When a team selects a player in the top of any given NFL Draft, the odds are that expectations will be sometimes disproportionately high one said player. With the Cleveland Browns, their selection of Barkevious Mingo out of LSU with the sixth overall selection in this past April’s draft put some immediate anticipation on what he could provide to the team. As of right now, the jury is still out on what to expect in year one.
During minicamp, the Browns were using Mingo behind veteran free agent addition Paul Kruger and incumbent leading pass rusher Jabaal Sheard. That doesn’t necessarily mean that the rookie won’t be used in the upcoming season, but he may not earn a starting gig.
“Right now, the other two guys are better,” outside linebackers coach Brian Baker told The Plain Dealer during minicamp. “Every place I’ve been, I’ve always played the best guys and played those guys in the best positions. So if Barkevious beats one of those guys out, he’ll be a starter. Until then, they’re the starters.”
It seems simple enough to say, but the fact that Mingo hasn’t been wowing coaches as of yet is a bit concerning for a Browns franchise that hasn’t exactly had the best luck in the draft during their reincarnated history. Busts like Tim Couch and Courtney Brown still haunt the franchise as picks that were highly touted yet never panned out.
Clearly Mingo is going to get playing time, and at a position like outside linebacker where the team will utilize a rotation it really doesn’t matter who starts. Affectionately known as “KeKe”, Mingo has some serious upside potential that could really lead to big things for the lean pass rusher.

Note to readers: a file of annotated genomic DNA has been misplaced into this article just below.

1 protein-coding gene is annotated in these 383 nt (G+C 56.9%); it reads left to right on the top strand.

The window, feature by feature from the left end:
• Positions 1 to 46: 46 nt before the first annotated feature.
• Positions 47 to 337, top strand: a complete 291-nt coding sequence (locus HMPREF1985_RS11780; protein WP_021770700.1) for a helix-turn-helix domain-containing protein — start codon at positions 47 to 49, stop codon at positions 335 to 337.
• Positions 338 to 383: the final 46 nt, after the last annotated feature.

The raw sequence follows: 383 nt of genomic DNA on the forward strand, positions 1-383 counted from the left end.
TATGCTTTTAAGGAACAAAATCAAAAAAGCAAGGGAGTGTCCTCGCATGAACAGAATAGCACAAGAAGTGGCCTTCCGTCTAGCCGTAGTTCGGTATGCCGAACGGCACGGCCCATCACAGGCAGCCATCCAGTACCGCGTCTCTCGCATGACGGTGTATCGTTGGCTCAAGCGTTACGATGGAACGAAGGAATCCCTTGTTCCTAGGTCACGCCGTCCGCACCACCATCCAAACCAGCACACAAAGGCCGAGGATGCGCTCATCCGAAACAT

He told USA Today immediately after the draft that he expected to come in and fight for a job coming into camp. That type of attitude will go a long way in determining just how successful KeKe is in his first season with Cleveland. With the team having Sheard already entrenched at the position and big-time free agent acquisition Kruger joining the squad this offseason, Mingo has some solid mentors to learn from as a rookie.
Lining up against a tackle the caliber of Joe Thomas will certainly help him hone his craft over the years as well. If a pass rusher can learn to beat arguably the top left tackle in the business on a daily basis in practice, going up against the opposition’s blindside protectors should be a breeze.
Training camp will go a long way in determining just how much of the field KeKe sees in year one, but it wouldn’t be outlandish to expect him to see around 50 percent of the defensive snaps in 2013. It’s going to be a learning process for Mingo as a rookie, and he will likely have some streaky play this coming season.